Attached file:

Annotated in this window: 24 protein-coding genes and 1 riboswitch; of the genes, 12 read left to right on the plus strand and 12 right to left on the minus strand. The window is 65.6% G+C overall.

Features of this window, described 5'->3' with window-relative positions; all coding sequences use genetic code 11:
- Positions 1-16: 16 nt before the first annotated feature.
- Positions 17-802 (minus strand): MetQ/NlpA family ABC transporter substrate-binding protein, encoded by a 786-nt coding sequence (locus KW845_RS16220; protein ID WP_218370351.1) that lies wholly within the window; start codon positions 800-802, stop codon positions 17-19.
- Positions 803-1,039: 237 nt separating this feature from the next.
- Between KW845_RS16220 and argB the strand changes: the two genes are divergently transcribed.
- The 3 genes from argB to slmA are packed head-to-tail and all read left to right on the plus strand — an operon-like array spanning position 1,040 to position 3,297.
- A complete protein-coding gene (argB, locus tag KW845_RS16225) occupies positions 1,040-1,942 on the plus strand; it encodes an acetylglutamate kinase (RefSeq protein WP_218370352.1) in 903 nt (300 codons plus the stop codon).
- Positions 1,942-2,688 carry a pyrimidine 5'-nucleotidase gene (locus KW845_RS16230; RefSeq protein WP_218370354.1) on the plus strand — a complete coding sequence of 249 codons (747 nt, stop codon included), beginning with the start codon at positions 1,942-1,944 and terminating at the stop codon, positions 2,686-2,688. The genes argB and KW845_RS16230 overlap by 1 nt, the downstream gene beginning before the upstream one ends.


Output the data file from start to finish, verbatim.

Annotated in this window: 24 protein-coding genes and 1 riboswitch; of the genes, 12 read left to right on the plus strand and 12 right to left on the minus strand. The window is 65.6% G+C overall.

Features of this window, described 5'->3' with window-relative positions; all coding sequences use genetic code 11:
- Positions 1-16: 16 nt before the first annotated feature.
- Positions 17-802 (minus strand): MetQ/NlpA family ABC transporter substrate-binding protein, encoded by a 786-nt coding sequence (locus KW845_RS16220; protein ID WP_218370351.1) that lies wholly within the window; start codon positions 800-802, stop codon positions 17-19.
- Positions 803-1,039: 237 nt separating this feature from the next.
- Between KW845_RS16220 and argB the strand changes: the two genes are divergently transcribed.
- The 3 genes from argB to slmA are packed head-to-tail and all read left to right on the plus strand — an operon-like array spanning position 1,040 to position 3,297.
- A complete protein-coding gene (argB, locus tag KW845_RS16225) occupies positions 1,040-1,942 on the plus strand; it encodes an acetylglutamate kinase (RefSeq protein WP_218370352.1) in 903 nt (300 codons plus the stop codon).
- Positions 1,942-2,688 carry a pyrimidine 5'-nucleotidase gene (locus KW845_RS16230; RefSeq protein WP_218370354.1) on the plus strand — a complete coding sequence of 249 codons (747 nt, stop codon included), beginning with the start codon at positions 1,942-1,944 and terminating at the stop codon, positions 2,686-2,688. The genes argB and KW845_RS16230 overlap by 1 nt, the downstream gene beginning before the upstream one ends.